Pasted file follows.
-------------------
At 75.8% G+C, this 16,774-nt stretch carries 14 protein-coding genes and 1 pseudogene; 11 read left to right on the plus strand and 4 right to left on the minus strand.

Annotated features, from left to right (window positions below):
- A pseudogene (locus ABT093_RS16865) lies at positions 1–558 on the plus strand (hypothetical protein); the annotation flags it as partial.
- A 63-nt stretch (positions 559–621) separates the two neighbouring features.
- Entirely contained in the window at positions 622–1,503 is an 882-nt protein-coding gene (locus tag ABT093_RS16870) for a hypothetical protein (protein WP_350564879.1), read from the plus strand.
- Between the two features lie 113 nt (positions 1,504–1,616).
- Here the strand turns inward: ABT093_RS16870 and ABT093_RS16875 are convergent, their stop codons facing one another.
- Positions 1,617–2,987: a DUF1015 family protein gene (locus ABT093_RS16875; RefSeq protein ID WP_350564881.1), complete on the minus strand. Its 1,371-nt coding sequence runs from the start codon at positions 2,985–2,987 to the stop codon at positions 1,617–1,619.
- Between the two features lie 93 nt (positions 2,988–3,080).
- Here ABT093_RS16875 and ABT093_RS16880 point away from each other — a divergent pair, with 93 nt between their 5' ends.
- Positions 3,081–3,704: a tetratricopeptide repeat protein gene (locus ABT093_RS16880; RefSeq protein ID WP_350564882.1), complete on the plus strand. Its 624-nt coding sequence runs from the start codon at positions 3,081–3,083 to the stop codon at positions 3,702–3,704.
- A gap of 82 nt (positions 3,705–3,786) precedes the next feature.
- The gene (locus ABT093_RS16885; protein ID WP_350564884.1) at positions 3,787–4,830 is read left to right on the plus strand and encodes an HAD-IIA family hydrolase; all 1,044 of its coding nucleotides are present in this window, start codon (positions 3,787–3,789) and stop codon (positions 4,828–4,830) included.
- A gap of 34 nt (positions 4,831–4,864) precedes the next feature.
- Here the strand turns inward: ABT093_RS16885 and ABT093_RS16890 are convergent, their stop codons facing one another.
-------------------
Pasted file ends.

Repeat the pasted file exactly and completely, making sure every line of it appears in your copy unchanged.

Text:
At 75.8% G+C, this 16,774-nt stretch carries 14 protein-coding genes and 1 pseudogene; 11 read left to right on the plus strand and 4 right to left on the minus strand.

Annotated features, from left to right (window positions below):
- A pseudogene (locus ABT093_RS16865) lies at positions 1–558 on the plus strand (hypothetical protein); the annotation flags it as partial.
- A 63-nt stretch (positions 559–621) separates the two neighbouring features.
- Entirely contained in the window at positions 622–1,503 is an 882-nt protein-coding gene (locus tag ABT093_RS16870) for a hypothetical protein (protein WP_350564879.1), read from the plus strand.
- Between the two features lie 113 nt (positions 1,504–1,616).
- Here the strand turns inward: ABT093_RS16870 and ABT093_RS16875 are convergent, their stop codons facing one another.
- Positions 1,617–2,987: a DUF1015 family protein gene (locus ABT093_RS16875; RefSeq protein ID WP_350564881.1), complete on the minus strand. Its 1,371-nt coding sequence runs from the start codon at positions 2,985–2,987 to the stop codon at positions 1,617–1,619.
- Between the two features lie 93 nt (positions 2,988–3,080).
- Here ABT093_RS16875 and ABT093_RS16880 point away from each other — a divergent pair, with 93 nt between their 5' ends.
- Positions 3,081–3,704: a tetratricopeptide repeat protein gene (locus ABT093_RS16880; RefSeq protein ID WP_350564882.1), complete on the plus strand. Its 624-nt coding sequence runs from the start codon at positions 3,081–3,083 to the stop codon at positions 3,702–3,704.
- A gap of 82 nt (positions 3,705–3,786) precedes the next feature.
- The gene (locus ABT093_RS16885; protein ID WP_350564884.1) at positions 3,787–4,830 is read left to right on the plus strand and encodes an HAD-IIA family hydrolase; all 1,044 of its coding nucleotides are present in this window, start codon (positions 3,787–3,789) and stop codon (positions 4,828–4,830) included.
- A gap of 34 nt (positions 4,831–4,864) precedes the next feature.
- Here the strand turns inward: ABT093_RS16885 and ABT093_RS16890 are convergent, their stop codons facing one another.